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AboutMyanmar (Burma)

For those jaded after seasons trekking up and down Southeast Asia from Chiang-Mai to Ho Chi Minh City, Myanmar (Burma) offers visitors the chance to reclaim the wonder felt when first sampling this corner of the world. The bamboo curtain that once concealed most of Southeast Asia parted in the 1970s, but the country then known as Burma remained in isolation from much of the world until the removal of the tourism boycott by the National League for Democracy and other international human rights groups in 2010. Travellers are now welcome in Myanmar; and travellers are justifiably excited.

With white sand beaches and deserted islands in the south, snow-capped Himalayas to the north, and luscious forests, languid rivers and swooping deltas peppered with glittering pagodas throughout, now is the time to discover the remarkable country of Myanmar. The sparkling Shwedagon Pagoda in Yangon, the majestic ruined kingdom of Bagan, and the Golden Rock that perches seemingly impossibly on the cusp of a cliff on Mt Kyaikhtiyo are just a few of the gems that will seduce the most cynical of travellers.

Woman at Market, MyanmarBurmese Boy with Broom, Myanmar

Myanmar:The Country and People

Myanmar is the largest mainland country in Southeast Asia, sharing borders with five other nations and with a coastline along the Andaman Sea and Bay of Bengal to the west and southwest. Situated at the crossroads between India and China, the two great empires of the East, and sharing almost 2,000 kilometres of border with Thailand, over the centuries the country of Myanmar has benefited richly from the customs and flavours of its neighbours in terms of language, religion and cuisine.

Nuns at Bago, Myanmar | Soe Lu

Myanmar itself, to borrow a neat turn of phrase from Lonely Planet, is, if not quite a melting point, certainly a mixed salad bowl of ethnicity. The patchwork of cultures running throughout the country is dominated by the Barmar, whose ancestors monopolized the fertile central plain of the country situated about the Ayeyarwady (Irrawaddy) River. However the ethnic races of the Shan, Mon, Kayin (Karen), Kayah, Chin, Kachin, and Rakhine on the border frontiers of the country make up over 30% of the population. Alongside these ethnic races there are over one hundred other recognised ethnic groups. Therefore when travelling in Myanmar you will not only observe the customs and conventions of one culture, but a score. Indeed, the deeper one explores the country, the more one discovers just how richly diverse this land is.

Outside Yangon and the surrounding regions of other metropolitan hubs such as Mandalay and Mawlamyine, one can find communities that have not yet been penetrated by western fashion and the English language. This allows the more adventurous travellers in Myanmar to stumble upon settlements where the dialect spoken is utterly unique to those villagers; where exotic and intricate recipes are being prepared as they have been for generations; and where rituals and customs are practised as ardently as they were hundreds of years ago. Across the breadth of Myanmar, men and boys continue to wear longyis (the long skirt-like garment similar to the Indian sarong), motorbikes have only recently overtaken trishaws and horse-and-cart as the main method of transportation for much of the population, and betel-nut is still chewed and spat to the ground in dark blood-red jets.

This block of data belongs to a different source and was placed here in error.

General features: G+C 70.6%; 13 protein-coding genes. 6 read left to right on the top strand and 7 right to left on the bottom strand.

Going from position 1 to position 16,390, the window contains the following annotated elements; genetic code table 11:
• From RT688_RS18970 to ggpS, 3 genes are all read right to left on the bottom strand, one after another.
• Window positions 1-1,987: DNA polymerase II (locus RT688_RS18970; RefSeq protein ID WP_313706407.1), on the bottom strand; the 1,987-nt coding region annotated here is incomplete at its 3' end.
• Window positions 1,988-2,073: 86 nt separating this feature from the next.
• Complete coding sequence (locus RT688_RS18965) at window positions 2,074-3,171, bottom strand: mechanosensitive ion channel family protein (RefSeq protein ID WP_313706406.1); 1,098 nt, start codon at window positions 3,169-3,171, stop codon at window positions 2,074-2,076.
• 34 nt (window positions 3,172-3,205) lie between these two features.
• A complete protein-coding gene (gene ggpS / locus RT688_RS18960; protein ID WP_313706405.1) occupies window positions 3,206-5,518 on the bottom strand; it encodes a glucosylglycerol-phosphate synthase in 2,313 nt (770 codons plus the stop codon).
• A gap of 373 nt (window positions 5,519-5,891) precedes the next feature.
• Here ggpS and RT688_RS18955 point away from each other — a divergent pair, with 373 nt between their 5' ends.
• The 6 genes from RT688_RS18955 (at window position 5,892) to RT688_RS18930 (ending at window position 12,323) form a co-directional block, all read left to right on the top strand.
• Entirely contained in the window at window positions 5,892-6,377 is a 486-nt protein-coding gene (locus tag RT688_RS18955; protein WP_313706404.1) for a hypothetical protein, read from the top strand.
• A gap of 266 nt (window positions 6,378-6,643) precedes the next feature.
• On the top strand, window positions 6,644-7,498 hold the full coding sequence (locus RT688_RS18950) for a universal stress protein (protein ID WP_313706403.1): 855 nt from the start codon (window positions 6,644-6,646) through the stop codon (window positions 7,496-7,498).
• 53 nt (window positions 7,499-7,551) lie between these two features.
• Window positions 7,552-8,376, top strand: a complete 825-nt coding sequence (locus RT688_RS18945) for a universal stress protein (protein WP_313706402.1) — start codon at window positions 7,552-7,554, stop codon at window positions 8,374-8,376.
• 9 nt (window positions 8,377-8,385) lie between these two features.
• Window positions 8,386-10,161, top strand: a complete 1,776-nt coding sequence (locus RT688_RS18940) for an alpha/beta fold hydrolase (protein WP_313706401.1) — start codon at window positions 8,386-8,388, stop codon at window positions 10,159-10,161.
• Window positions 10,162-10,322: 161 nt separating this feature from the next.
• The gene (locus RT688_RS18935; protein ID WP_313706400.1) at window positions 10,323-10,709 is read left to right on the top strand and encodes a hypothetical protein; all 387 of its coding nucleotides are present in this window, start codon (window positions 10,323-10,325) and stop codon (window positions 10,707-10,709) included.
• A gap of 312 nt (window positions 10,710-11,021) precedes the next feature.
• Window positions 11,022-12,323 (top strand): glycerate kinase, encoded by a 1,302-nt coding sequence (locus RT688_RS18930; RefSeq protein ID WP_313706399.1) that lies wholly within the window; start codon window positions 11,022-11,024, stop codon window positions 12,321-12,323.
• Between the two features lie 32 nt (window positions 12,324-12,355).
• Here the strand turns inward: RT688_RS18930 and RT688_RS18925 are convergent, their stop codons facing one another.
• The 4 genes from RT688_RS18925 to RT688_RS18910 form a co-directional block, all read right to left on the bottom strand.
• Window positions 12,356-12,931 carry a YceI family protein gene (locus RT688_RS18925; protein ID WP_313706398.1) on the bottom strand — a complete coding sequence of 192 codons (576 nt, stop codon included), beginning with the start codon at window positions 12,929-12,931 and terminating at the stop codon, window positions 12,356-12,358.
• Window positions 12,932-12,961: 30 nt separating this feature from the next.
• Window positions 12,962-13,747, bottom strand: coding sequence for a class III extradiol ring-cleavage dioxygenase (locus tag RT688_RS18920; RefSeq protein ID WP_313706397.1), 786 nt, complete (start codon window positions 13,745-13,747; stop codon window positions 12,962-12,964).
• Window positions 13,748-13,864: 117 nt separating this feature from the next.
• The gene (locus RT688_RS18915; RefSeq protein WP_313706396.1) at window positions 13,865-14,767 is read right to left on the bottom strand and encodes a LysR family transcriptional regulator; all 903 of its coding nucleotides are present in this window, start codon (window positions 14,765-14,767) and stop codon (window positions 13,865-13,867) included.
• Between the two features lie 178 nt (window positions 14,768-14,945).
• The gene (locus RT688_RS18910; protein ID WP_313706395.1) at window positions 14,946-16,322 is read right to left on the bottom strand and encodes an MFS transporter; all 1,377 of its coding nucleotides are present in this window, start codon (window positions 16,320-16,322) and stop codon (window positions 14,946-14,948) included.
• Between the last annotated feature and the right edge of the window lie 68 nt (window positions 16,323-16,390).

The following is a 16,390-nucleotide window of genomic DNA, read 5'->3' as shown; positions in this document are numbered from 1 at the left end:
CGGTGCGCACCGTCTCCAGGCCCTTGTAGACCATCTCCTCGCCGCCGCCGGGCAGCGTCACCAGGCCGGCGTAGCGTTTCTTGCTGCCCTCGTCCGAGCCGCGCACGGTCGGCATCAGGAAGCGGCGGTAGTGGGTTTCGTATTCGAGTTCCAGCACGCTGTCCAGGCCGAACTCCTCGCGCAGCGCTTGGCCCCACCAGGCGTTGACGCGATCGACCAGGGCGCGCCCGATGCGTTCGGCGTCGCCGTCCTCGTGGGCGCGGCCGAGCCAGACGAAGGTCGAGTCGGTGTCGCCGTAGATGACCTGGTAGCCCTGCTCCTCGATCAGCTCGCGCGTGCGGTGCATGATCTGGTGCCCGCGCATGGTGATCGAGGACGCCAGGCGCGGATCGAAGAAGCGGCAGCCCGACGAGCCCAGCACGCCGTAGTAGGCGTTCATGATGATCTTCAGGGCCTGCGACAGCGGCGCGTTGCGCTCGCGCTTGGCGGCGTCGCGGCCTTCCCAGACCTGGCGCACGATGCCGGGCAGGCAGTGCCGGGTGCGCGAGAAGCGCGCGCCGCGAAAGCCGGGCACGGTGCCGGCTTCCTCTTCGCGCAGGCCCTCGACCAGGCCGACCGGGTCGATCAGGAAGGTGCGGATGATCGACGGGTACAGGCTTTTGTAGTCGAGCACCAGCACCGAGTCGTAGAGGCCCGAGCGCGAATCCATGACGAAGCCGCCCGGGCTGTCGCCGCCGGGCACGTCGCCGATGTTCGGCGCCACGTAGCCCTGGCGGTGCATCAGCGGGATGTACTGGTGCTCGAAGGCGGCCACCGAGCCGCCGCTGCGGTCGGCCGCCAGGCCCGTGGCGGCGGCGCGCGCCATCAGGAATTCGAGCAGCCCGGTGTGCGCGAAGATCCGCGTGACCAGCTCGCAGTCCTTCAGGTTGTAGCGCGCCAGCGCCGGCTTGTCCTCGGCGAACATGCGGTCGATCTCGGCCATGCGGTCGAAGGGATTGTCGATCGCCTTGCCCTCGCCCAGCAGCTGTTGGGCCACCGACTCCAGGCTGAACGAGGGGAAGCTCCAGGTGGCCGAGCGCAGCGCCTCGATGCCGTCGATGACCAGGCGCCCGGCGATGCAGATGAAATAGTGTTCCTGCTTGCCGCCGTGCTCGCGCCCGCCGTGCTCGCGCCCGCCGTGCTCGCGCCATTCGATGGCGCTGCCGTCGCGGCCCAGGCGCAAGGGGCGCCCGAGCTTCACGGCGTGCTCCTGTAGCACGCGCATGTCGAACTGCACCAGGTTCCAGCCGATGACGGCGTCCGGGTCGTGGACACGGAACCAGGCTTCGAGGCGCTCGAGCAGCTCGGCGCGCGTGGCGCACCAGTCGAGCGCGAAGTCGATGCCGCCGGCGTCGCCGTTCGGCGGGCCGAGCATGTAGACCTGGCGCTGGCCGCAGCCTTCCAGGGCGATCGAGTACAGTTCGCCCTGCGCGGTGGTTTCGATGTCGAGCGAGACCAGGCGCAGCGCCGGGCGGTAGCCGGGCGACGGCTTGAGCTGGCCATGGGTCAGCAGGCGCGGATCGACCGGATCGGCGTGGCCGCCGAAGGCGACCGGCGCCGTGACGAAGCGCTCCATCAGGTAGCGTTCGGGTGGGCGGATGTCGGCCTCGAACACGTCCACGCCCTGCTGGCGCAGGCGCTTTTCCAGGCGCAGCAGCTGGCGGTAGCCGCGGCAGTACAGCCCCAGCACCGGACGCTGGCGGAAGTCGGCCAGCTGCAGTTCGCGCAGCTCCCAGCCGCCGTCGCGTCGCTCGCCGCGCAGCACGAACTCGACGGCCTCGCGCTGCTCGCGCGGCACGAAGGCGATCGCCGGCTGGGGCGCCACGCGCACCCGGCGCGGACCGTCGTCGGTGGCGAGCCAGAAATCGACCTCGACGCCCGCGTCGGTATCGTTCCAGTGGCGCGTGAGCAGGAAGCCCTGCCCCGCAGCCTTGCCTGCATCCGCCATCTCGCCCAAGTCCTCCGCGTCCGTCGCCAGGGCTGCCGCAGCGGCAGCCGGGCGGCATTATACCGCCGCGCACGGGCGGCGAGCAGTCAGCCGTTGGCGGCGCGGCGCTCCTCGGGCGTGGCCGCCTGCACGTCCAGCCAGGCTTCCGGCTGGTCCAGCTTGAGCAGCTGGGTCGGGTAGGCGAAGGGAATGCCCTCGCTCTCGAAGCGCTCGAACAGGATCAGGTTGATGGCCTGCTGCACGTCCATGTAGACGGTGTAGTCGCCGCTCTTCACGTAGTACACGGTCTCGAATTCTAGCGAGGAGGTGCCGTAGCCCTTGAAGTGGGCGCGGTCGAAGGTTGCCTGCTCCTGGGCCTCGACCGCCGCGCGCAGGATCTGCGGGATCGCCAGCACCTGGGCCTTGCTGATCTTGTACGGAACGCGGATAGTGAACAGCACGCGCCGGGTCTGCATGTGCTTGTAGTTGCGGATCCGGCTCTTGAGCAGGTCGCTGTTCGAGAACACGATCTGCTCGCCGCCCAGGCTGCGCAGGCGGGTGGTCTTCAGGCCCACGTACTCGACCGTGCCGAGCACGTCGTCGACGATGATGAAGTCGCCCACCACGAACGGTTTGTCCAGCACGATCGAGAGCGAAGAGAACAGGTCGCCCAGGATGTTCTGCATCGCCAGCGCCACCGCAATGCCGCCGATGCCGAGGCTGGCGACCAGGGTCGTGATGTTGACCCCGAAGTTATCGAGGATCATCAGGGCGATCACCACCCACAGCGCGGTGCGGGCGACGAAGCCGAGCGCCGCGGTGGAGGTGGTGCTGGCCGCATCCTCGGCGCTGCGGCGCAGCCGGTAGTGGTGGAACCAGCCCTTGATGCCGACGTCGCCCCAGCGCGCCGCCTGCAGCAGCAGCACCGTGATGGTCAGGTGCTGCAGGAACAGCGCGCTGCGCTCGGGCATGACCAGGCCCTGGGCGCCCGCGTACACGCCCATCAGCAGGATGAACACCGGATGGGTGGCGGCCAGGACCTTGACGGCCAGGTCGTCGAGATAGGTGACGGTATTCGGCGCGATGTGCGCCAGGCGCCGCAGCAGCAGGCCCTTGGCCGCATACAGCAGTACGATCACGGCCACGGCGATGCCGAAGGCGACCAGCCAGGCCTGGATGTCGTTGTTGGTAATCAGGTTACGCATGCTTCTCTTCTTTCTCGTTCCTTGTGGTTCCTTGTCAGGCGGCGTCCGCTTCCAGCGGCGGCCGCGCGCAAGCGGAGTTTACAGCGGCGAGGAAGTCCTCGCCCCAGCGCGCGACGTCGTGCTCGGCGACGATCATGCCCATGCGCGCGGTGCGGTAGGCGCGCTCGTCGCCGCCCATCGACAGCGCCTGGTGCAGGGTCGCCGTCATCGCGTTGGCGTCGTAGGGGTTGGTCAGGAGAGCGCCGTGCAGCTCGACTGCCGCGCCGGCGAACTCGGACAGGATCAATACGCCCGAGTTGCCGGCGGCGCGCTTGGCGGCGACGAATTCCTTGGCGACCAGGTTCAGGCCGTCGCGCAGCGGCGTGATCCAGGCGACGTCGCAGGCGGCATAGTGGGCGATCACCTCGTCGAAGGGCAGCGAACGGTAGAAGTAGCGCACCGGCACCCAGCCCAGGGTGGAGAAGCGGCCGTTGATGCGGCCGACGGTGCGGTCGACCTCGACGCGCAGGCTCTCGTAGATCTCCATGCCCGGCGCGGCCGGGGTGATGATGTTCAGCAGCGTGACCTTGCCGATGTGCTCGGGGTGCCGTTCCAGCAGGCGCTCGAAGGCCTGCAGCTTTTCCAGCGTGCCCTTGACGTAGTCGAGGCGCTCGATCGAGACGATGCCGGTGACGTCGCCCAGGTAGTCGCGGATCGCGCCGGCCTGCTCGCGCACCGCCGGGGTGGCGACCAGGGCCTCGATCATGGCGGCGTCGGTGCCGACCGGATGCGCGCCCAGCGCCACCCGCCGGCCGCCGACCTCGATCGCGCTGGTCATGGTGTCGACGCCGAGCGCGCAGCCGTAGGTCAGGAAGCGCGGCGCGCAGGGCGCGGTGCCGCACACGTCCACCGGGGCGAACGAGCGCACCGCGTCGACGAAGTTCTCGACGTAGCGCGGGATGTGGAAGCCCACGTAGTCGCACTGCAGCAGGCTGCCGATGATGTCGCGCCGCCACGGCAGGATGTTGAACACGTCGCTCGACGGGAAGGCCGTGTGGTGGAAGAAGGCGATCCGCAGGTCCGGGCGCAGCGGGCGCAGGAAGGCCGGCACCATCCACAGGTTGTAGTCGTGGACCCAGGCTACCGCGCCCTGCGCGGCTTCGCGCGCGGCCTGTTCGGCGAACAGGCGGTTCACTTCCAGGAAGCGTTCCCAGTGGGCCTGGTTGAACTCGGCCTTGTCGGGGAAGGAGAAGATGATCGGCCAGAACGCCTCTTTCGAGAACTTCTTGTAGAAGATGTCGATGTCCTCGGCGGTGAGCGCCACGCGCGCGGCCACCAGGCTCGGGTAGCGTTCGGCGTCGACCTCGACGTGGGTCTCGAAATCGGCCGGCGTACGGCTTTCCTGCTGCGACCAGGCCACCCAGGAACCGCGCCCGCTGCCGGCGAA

What’s more, the people of Myanmar, both country folk and urbanites, are some of the most charming you are ever to encounter. Meeting and engaging with the locals is likely to prove as rewarding and memorable as a visit to the most grandiose temple. Cheerful, buoyant and quick to break into broad grins, the Burmese are eager to engage in the world once more, and to invite the world to engage with them.

Myanmar (Burma) Today

Traveller trails are being carved out throughout the country principally around the hot spots of Mandalay, Bagan and Inle Lake. However Myanmar today is still unspoilt by the stain of aggressive tourism; the country is currently without either a Starbucks or a McDonalds. There are now ATMs in the larger cities, but infrastructure is basic and frustrating hangovers from the junta years such as the refusal to accept creased US dollar notes to exchange remain stubbornly in place.

Myanmar men on truck, Myanmar | Ko Bo GyiOld lady shopping at market, Myanmar

However creature comforts are springing up fast and in the meantime it is a thrill to learn about Burma today and to explore a country that has been left in isolation for so long. When visiting Myanmar it will be hard not to wander off the beaten track and with a bit of pluck and planning you will find vast swathes of this country where the people haven’t seen a foreign face for months (if ever) and the landscape as far as the eye can see is free of cars, condos and cheap hotels. While tourism in Myanmar remains minimal, now is the time to visit.

If you are yet to visit Myanmar, Sampan Travel can help make the introduction and allow you to commence your own relationship with this remarkable country.

You can view our Suggested Journeys to give you a taste of the kind of trips Sampan Travel creates, and please feel free to contact us at any time.